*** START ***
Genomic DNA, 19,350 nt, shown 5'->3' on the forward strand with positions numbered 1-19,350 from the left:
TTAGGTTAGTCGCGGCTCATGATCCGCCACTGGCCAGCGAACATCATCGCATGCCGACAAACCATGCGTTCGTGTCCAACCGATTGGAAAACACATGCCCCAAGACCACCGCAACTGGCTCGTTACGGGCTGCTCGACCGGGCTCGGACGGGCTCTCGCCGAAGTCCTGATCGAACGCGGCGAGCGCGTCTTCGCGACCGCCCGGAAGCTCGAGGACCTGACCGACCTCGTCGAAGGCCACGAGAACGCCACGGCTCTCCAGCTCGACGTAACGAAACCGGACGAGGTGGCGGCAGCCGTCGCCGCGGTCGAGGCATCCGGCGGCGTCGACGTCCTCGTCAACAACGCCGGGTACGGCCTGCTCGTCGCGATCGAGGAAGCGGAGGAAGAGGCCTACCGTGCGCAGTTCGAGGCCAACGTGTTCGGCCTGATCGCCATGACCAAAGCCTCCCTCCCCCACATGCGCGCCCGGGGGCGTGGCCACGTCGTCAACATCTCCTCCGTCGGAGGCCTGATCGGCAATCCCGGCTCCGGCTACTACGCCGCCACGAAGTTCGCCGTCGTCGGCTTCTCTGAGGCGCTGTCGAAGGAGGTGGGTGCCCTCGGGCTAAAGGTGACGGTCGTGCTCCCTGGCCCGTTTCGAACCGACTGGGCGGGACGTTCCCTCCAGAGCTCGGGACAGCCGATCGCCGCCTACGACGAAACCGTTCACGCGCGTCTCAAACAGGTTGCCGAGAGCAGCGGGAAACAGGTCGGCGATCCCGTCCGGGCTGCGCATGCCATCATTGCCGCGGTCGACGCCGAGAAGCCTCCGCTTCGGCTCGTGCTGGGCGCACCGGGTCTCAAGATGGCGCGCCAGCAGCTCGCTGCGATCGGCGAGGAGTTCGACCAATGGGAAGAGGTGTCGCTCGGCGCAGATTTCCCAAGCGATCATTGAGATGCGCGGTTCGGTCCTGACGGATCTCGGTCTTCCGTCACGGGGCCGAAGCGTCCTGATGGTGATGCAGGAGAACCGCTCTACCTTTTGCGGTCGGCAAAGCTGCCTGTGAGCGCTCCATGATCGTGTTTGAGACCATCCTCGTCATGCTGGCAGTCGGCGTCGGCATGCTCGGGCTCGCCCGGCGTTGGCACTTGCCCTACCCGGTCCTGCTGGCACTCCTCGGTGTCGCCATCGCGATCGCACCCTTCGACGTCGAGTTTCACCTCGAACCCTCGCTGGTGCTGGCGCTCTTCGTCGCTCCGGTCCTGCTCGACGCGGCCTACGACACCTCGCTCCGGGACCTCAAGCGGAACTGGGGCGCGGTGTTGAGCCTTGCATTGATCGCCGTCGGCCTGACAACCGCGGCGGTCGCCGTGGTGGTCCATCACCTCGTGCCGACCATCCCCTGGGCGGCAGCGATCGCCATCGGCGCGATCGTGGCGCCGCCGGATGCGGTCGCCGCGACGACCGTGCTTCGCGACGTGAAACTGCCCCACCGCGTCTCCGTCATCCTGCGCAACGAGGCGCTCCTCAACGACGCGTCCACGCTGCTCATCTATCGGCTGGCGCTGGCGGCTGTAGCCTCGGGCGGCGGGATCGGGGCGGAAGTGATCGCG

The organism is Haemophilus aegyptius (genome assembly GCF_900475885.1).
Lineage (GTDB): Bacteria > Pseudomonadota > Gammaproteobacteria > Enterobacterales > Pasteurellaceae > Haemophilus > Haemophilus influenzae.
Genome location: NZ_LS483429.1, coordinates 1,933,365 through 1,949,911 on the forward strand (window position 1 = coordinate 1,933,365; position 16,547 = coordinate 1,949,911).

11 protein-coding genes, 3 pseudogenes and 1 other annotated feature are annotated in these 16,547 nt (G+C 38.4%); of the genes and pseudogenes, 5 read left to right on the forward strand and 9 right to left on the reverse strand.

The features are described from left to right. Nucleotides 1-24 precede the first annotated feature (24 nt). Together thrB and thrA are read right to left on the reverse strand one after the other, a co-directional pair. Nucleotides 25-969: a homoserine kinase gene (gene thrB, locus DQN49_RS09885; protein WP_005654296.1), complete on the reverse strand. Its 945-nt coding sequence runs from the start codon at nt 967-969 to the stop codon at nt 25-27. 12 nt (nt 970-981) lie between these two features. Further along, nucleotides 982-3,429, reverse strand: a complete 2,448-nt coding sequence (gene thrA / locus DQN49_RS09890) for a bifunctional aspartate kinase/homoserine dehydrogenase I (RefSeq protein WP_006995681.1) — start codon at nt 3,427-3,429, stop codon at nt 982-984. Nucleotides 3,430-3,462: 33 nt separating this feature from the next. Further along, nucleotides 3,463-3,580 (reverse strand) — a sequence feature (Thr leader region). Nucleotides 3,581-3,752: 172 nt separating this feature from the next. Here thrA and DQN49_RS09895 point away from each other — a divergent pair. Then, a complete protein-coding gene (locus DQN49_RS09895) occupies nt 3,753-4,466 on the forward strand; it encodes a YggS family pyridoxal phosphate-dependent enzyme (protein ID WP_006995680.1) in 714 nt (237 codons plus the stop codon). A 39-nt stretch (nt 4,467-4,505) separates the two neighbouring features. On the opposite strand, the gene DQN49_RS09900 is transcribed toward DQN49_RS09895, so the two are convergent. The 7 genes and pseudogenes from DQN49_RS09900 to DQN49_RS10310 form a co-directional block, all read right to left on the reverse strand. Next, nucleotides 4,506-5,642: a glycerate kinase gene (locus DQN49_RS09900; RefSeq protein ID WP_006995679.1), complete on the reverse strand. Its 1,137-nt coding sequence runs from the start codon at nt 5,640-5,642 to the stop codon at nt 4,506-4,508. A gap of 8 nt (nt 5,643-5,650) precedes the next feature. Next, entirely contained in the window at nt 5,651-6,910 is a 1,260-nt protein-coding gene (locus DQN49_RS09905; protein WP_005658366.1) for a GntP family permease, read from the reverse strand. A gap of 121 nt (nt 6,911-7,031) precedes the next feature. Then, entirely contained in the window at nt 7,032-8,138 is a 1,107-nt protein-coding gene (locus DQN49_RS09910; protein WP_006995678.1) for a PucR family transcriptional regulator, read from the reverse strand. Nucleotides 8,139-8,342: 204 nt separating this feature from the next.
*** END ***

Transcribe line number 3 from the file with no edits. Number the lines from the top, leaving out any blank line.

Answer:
The organism is Haemophilus aegyptius (genome assembly GCF_900475885.1).